It is great to see people out there on the pier and on the water. Princes Pier is now a large public space with people walking, wheeling, fishing, sitting and meeting. I went to check it out and found so much interesting information there.
Princes Pier was built between 1912 and1915. It is on Port Phillip Bay at Port Melbourne. For many years it was a major passenger and cargo terminal. In 1989 the pier was closed. Restoration and modification work was started by the State Government. The pier re-opened to the public on 12 December 2011 and is accessible to everyone.
New and old
Concrete has been used to build the new section of the pier. The older part is 380 metres and has been left as a forest of exposed timber piles. On the new concrete deck, there is a heritage kiosk and information boards. The kiosk has a rusted iron look. It has two interactive touch screens at accessible heights. There is so much history to read. Unfortunately there are no visual aids.
The pier is 580 metres long. There are 5000 timber piles driven into the ocean floor. Some are 21 metres long. Princes Pier is the second largest timber-pile structure in Australia. The adjacent Station Pier is the largest.
There are two elevated platforms on either side of the restored gatehouse and gates. The platforms are for possible future concerts or other events. They both have ramps. There is also a landing point for boats with another ramp. Mounted binoculars are at the far end. One is at an accessible height. There is also a disabled toilet available at the rear of the gatehouse.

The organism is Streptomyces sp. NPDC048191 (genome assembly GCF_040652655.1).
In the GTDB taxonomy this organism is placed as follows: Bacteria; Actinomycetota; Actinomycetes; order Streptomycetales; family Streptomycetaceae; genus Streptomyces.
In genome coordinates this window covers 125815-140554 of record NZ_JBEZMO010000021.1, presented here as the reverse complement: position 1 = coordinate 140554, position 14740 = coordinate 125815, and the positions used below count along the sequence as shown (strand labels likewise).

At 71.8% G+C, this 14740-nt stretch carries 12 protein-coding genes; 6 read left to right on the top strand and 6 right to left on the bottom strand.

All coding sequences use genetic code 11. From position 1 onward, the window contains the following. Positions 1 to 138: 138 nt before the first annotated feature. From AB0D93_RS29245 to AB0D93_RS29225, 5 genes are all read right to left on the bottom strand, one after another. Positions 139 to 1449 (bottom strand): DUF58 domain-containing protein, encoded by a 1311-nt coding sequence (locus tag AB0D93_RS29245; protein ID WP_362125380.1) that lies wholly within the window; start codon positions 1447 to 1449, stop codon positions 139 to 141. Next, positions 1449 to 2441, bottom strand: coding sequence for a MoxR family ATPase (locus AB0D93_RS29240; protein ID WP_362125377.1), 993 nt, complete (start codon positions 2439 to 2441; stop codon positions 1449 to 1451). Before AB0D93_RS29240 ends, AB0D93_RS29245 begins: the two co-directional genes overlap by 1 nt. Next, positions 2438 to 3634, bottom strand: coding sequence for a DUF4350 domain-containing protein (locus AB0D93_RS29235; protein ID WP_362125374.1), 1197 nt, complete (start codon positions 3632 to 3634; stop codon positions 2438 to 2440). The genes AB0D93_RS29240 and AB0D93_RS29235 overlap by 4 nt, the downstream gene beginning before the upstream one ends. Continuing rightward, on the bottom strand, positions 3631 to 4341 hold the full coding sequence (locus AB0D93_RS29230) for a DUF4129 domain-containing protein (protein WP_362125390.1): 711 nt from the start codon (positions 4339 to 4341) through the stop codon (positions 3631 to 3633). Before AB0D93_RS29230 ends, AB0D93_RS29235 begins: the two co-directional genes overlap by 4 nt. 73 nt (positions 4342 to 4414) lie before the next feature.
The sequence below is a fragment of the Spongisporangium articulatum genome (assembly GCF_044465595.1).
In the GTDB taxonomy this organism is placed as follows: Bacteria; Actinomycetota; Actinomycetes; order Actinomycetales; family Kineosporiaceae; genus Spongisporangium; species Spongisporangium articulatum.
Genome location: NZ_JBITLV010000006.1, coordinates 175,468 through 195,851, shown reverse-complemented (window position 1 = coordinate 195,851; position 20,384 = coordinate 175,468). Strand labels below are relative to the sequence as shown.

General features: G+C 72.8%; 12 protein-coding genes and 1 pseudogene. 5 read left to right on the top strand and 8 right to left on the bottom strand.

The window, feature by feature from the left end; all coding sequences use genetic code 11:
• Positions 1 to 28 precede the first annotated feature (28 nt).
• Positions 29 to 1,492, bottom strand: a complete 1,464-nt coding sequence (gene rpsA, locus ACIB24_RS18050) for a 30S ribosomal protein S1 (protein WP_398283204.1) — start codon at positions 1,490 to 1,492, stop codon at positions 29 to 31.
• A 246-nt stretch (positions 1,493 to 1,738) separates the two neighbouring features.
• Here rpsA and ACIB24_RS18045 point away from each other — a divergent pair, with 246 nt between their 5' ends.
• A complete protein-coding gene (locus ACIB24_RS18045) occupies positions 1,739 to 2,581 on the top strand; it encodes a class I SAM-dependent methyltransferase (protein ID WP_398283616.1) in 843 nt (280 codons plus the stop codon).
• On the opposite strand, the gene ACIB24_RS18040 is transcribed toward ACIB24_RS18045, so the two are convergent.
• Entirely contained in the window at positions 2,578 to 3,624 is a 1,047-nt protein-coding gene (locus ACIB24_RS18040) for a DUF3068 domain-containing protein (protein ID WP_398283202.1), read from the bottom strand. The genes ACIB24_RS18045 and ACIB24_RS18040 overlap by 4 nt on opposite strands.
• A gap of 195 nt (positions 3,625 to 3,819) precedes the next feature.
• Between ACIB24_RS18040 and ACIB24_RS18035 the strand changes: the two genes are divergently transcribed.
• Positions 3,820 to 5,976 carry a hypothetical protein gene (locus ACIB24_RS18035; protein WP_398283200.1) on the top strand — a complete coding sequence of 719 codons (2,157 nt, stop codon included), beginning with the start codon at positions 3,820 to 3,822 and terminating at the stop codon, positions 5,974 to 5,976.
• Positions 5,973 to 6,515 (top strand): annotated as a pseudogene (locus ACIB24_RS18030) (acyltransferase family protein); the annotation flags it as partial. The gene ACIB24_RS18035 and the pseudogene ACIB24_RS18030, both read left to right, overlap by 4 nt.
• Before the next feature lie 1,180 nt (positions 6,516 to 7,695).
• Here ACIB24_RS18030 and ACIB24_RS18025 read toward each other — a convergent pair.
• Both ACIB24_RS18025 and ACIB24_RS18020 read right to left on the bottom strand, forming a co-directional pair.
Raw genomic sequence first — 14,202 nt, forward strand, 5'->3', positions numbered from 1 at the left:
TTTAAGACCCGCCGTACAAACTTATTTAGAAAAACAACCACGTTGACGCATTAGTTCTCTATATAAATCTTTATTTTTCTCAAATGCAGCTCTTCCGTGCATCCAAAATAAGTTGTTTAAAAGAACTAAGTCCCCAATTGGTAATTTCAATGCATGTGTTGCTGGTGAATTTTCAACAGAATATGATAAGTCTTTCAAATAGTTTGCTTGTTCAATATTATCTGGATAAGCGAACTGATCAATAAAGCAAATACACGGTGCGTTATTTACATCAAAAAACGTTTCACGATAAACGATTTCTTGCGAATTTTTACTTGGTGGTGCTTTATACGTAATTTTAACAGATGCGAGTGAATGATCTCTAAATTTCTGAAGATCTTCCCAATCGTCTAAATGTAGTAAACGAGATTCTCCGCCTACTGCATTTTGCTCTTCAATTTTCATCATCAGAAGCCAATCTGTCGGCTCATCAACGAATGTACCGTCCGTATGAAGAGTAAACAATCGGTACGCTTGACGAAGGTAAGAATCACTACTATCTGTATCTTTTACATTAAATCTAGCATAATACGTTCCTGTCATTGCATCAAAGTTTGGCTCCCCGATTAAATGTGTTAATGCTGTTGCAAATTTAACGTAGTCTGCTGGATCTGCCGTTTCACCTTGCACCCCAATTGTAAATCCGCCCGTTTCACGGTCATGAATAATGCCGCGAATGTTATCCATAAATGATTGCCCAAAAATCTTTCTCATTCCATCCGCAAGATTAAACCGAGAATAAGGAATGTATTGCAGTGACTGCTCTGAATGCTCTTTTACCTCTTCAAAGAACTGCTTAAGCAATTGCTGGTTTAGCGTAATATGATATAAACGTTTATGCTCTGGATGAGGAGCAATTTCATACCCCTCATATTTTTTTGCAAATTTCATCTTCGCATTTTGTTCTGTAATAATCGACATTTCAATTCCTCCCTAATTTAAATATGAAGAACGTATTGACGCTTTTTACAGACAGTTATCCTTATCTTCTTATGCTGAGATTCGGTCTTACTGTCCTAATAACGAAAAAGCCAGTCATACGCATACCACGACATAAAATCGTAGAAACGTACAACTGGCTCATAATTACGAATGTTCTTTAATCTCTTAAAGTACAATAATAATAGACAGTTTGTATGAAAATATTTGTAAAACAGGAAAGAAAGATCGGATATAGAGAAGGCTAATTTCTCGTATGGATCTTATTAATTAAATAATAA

The new part of the pier is open at night and has good lighting. The gates close on the rear section at about 9.30pm. At night a sign lits up the word princes. Its shimmering lights make it look as though it is on the water. It is a spectacular sight.
Moments in history
The first name for the pier was the New Railway Pier. The rail line on the pier connected the first suburban railway line in Australia. It ran from Port Melbourne to Flinders Street.
Princes Pier was one of the last links with home for service personnel throughout the two world wars. During the Great Depression fights broke out between workers and police. Gun shots were fired. .
Princes Pier was the welcoming place in Melbourne for many thousands of migrants. After the second world war it welcomed people from refugee camps in Eastern Europe. It meant a new beginning for many migrants.
Melbourne's migrant history is culturally important. The Piers Festival at Station Pier and Princes Pier on 28 January will celebrate this history. Multicultural Arts Victoria is presenting the multicultural festival. http://www.multiculturalarts.com.au/events2012/piers.shtml
The pier played a large role in Australia's development in the twentieth century. It also shaped the suburb of Port Melbourne. It is great to have it in use again.